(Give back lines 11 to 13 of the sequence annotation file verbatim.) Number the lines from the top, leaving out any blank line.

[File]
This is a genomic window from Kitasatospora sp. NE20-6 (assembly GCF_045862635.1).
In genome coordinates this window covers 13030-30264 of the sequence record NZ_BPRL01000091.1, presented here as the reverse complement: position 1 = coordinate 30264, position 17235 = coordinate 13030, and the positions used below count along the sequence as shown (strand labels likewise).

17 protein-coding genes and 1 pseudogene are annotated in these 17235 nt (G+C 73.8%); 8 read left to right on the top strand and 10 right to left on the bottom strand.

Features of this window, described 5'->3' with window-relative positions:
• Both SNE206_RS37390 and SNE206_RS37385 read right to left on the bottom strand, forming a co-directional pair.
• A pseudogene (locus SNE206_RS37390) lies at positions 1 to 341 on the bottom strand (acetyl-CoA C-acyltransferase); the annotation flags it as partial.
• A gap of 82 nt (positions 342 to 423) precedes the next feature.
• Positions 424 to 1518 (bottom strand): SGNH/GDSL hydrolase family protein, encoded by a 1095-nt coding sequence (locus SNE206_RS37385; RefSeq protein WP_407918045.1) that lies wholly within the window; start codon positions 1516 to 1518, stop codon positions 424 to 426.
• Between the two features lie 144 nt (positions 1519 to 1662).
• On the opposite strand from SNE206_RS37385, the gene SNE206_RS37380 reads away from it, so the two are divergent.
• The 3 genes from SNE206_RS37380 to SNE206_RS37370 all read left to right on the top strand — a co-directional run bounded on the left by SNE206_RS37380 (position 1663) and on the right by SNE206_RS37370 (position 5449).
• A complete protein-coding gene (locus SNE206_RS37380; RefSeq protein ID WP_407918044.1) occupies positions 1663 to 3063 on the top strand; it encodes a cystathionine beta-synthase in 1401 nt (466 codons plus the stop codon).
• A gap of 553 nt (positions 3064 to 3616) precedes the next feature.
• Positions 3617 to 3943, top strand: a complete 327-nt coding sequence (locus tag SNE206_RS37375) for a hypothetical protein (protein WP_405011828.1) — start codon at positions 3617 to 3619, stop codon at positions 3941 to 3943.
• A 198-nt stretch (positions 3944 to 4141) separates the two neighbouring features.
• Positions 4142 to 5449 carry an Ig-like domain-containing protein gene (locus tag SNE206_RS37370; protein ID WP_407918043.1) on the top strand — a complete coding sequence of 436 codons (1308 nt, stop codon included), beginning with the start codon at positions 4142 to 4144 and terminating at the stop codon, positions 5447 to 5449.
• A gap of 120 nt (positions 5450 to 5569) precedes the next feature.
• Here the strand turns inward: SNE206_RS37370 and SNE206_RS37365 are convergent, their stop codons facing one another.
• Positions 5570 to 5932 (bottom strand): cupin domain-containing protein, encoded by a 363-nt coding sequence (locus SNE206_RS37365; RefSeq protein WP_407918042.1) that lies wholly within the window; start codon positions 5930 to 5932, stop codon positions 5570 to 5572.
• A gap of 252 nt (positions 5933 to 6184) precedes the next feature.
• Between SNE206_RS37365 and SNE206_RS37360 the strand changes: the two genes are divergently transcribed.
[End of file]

• The 3 genes from SNE206_RS37380 to SNE206_RS37370 all read left to right on the top strand — a co-directional run bounded on the left by SNE206_RS37380 (position 1663) and on the right by SNE206_RS37370 (position 5449).
• A complete protein-coding gene (locus SNE206_RS37380; RefSeq protein ID WP_407918044.1) occupies positions 1663 to 3063 on the top strand; it encodes a cystathionine beta-synthase in 1401 nt (466 codons plus the stop codon).
• A gap of 553 nt (positions 3064 to 3616) precedes the next feature.